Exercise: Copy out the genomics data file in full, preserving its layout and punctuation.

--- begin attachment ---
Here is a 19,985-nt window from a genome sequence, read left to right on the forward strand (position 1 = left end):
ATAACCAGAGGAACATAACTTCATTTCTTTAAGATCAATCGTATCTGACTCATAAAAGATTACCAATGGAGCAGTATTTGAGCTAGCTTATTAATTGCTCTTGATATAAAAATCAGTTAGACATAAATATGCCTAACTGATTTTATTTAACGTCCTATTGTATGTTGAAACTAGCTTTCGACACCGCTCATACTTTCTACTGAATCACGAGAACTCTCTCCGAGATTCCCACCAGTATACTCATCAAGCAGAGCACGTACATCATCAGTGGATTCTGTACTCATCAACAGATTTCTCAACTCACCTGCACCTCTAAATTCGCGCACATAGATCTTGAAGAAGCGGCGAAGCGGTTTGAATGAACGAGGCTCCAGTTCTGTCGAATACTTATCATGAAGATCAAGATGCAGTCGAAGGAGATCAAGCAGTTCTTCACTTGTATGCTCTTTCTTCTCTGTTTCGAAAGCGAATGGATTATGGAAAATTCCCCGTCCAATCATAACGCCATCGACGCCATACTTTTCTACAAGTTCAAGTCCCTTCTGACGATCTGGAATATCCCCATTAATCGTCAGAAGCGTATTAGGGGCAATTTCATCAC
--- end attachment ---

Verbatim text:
Here is a 19,985-nt window from a genome sequence, read left to right on the forward strand (position 1 = left end):
ATAACCAGAGGAACATAACTTCATTTCTTTAAGATCAATCGTATCTGACTCATAAAAGATTACCAATGGAGCAGTATTTGAGCTAGCTTATTAATTGCTCTTGATATAAAAATCAGTTAGACATAAATATGCCTAACTGATTTTATTTAACGTCCTATTGTATGTTGAAACTAGCTTTCGACACCGCTCATACTTTCTACTGAATCACGAGAACTCTCTCCGAGATTCCCACCAGTATACTCATCAAGCAGAGCACGTACATCATCAGTGGATTCTGTACTCATCAACAGATTTCTCAACTCACCTGCACCTCTAAATTCGCGCACATAGATCTTGAAGAAGCGGCGAAGCGGTTTGAATGAACGAGGCTCCAGTTCTGTCGAATACTTATCATGAAGATCAAGATGCAGTCGAAGGAGATCAAGCAGTTCTTCACTTGTATGCTCTTTCTTCTCTGTTTCGAAAGCGAATGGATTATGGAAAATTCCCCGTCCAATCATAACGCCATCGACGCCATACTTTTCTACAAGTTCAAGTCCCTTCTGACGATCTGGAATATCCCCATTAATCGTCAGAAGCGTATTAGGGGCAATTTCATCAC